New Data: Most Americans Feel They’ll Only Own a Home if they Win the Lotto, Inherit Money, or Marry Rich

By Adena Hefets – Updated June 27, 2023

What would you need to do to become a homeowner?

Home affordability is so out of reach right now that two out of five Americans think they’d need to win the lottery to become homeowners.

That’s according to a recent survey conducted by Divvy of 2,000 current non-homeowners. Of respondents, only 53% are confident in any way that they’ll be able to own their own home someday. 

In addition to the 40% who think hitting a lottery jackpot is their best chance at home ownership, one in four (26%) believe they’d need to inherit money from someone in order to ever own a home. One in five (19%) even said they’d have to marry someone rich.

When do you think you could afford a home?

Overall, the average American thinks it would take them between three and four years to afford a home – and a third believe it would take them five years or more. Another 20% expect that they’ll never be able to afford one.

The survey also revealed that almost six in 10 (57%) non-homeowners would find it difficult to afford a house in their current neighborhood. Despite that, 67% are still hopeful about the possibility of one day owning a home – more than five times as many as the number of people who actively described themselves as hopeless (12%). Another 19% describe themselves as frustrated, and another 11% feel desperate. 

The changes in market dynamics and rise in interest rates are weighing heavily on would-be buyers. While over half (52%) believe the current housing market is unstable, 46% believe that things will level out within the next two to five years. 17% feel the market will never return to stable, affordable levels. 

Respondents think they’d need to make an average of $76,000 a year to afford a starter home, and that they’d need at least $45,000 in savings to afford the down payment on a starter home. Nearly half of respondents (44%) are willing to get a second job or side gig in order to get closer to their goal of homeownership.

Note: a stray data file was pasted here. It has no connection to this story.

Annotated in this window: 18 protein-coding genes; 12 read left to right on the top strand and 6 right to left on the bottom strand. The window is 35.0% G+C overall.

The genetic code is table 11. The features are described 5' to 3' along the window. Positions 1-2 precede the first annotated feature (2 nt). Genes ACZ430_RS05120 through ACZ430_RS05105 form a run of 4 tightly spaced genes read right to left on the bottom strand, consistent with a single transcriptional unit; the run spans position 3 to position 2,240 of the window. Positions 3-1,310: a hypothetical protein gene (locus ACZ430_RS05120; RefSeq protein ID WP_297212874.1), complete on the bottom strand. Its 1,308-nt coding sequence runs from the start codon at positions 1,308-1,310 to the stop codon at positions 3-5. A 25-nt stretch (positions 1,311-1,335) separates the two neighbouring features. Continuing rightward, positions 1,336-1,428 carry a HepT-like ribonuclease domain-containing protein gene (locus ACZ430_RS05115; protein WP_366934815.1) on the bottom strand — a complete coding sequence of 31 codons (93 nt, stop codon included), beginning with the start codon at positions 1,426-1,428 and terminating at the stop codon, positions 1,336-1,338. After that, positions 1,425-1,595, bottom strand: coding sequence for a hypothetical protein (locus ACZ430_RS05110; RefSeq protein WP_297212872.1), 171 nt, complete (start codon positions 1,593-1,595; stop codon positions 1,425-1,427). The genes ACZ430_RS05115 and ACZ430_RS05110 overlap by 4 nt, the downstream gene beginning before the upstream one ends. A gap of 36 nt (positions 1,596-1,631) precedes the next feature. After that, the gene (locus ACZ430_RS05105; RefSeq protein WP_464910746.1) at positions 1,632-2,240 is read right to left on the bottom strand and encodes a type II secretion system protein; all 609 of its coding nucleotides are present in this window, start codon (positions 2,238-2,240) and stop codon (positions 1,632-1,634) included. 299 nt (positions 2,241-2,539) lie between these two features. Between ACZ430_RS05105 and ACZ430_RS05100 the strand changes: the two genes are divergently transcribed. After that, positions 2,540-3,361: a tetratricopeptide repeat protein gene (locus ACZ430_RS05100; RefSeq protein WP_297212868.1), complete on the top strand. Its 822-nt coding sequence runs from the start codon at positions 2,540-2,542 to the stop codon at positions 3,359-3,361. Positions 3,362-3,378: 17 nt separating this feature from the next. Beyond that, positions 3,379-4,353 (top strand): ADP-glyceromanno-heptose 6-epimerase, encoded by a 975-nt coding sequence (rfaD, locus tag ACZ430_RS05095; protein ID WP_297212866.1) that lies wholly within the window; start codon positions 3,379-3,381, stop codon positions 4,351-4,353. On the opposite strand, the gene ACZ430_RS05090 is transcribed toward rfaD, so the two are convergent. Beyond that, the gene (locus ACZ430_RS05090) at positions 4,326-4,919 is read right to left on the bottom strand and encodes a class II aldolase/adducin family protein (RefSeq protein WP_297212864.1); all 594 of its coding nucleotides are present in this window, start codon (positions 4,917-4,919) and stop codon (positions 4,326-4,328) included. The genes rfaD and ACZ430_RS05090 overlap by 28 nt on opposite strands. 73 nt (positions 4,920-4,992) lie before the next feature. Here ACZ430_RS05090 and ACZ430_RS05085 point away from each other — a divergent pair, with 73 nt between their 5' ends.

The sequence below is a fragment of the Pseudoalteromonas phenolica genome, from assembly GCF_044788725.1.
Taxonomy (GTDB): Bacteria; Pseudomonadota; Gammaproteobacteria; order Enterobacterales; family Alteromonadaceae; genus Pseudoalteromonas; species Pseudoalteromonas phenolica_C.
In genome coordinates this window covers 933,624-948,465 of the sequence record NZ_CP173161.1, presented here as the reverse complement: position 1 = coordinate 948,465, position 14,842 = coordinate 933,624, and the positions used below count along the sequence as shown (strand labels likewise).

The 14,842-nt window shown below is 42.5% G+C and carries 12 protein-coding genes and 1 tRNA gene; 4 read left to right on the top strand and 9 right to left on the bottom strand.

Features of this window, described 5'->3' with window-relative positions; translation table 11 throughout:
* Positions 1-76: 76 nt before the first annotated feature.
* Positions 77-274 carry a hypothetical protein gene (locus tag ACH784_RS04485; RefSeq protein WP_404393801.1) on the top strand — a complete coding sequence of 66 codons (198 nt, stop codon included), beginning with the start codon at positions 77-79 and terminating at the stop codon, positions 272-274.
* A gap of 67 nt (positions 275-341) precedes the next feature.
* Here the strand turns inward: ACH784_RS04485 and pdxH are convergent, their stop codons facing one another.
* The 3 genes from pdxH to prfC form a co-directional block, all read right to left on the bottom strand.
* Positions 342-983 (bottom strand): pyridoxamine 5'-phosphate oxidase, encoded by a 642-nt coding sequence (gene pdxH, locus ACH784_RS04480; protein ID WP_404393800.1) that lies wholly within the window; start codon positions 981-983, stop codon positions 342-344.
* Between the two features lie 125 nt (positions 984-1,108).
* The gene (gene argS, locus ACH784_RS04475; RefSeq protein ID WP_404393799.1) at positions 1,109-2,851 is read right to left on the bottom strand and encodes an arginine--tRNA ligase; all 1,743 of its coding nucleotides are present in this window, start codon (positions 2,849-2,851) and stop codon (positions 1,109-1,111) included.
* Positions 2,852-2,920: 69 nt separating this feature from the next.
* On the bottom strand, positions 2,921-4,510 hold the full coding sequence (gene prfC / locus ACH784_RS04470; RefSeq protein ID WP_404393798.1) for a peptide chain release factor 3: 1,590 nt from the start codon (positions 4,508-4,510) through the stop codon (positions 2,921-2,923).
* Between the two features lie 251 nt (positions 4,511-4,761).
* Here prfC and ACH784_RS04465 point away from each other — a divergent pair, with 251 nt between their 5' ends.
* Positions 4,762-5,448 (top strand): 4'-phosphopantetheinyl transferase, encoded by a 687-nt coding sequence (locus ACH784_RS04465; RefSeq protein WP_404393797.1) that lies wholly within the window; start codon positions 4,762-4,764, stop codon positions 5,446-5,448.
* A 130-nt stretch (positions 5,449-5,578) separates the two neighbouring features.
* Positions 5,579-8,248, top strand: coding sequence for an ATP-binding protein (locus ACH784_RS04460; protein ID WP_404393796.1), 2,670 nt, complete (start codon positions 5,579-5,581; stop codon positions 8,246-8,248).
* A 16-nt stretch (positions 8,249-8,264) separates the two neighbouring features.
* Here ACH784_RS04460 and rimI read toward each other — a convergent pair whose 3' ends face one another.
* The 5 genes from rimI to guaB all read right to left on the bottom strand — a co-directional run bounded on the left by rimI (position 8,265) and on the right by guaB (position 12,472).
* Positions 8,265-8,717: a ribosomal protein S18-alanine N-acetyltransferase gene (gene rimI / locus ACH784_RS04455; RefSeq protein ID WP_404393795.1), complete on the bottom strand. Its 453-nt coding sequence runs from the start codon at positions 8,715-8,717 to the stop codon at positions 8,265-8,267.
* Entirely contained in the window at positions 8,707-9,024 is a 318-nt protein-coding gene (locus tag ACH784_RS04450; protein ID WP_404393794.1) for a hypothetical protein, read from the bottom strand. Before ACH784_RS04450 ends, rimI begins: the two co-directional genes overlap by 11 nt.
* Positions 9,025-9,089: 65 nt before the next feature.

What do you think your ideal down payment size should be?

The ideal down payment size would be, on average, 8% of the overall purchase price, which would make their ideal home worth just under $570,000. 

What parts of homeownership would you prioritize?

Those that dream of being able to buy a home in the next few years prioritize affordable monthly payments (69%), the home being the right size for now and the future (39%), and the location being ideal for their family’s needs (37%).

However, 56% think they’d be denied if they tried to apply for a mortgage right now. 

“Potential buyers are looking for alternatives to traditional mortgage financing or are stuck waiting for a reprieve from the rising rates and prices that keeps so many of them renting and locked out of homeownership,” said Adena Hefets, Co-founder and CEO of Divvy Homes. “There are so many factors putting downward pressure on a potential homeowner’s buying power — high interest rates, a lack of supply, increasing cost of living — that the starter home seems to be on the verge of extinction.”

What are some of the biggest drawbacks of not owning a home?

Out of those respondents who currently rent, 47% worry about home prices getting more and more expensive before they can afford to buy. “Throwing money away on rent” was also considered one of the biggest drawbacks to not owning a home among 46% of respondents, in addition to feeling uneasy about the stability of their long-term living situation (41%) and watching interest rates rise before they can afford to buy (34%)

Affordability is an overall problem: 63% of respondents said they often struggle to make ends meet, most commonly because of the high cost of living (69%) and rising inflation (56%).  

“The traditional mortgage process was designed in the 1940s when the norm was a single breadwinner with a steady W-2 income. The system hasn’t changed, even though the way we work, live and form families is dramatically different. But today’s younger buyers often lack long periods of income history and are increasingly non-salaried, working as a 1099 contractor, gig worker, or self-employed individual,” Hefets added. “A majority of aspiring homebuyers feel that homeownership is always just beyond their reach, that the ‘American Dream’ of homeownership is slipping away, and that it would take luck, extraordinary circumstances, or a serious change in the mortgage process to make it possible for them to own a home in today’s economic climate.”

Survey methodology

This random double-opt-in survey of 2,000 non-homeowners was commissioned by Divvy Homes between June 5 and June 7, 2023. It was conducted by market research company OnePoll, whose team members are members of the Market Research Society and have corporate membership to the American Association for Public Opinion Research (AAPOR) and the European Society for Opinion and Marketing Research (ESOMAR).

Adena is the co-founder & CEO of Divvy Homes, a proptech company on a mission to make homeownership accessible to everyone. Divvy was named a Time100 ‘Most Influential Company’ in 2022. Prior to founding Divvy, Adena joined Square in 2013 and was responsible for building out Square Capital, a merchant cash advance platform with billions in loans outstanding. Prior to joining Square, she was part of the large-cap buyout team at TPG, a private equity firm, where she helped purchase companies in the real estate sector. She started her career as an investment banker at Merrill Lynch.

Adena holds a Bachelors of Science, Policy Analysis and Management from Cornell University and a Masters of Business Administration, Stanford Graduate School of Business. She was named 40 Under 40 by Fortune and is backed by Andreessen Horowitz, Tiger Capital, and Caffeinated Capital. She currently lives in Oakland, California.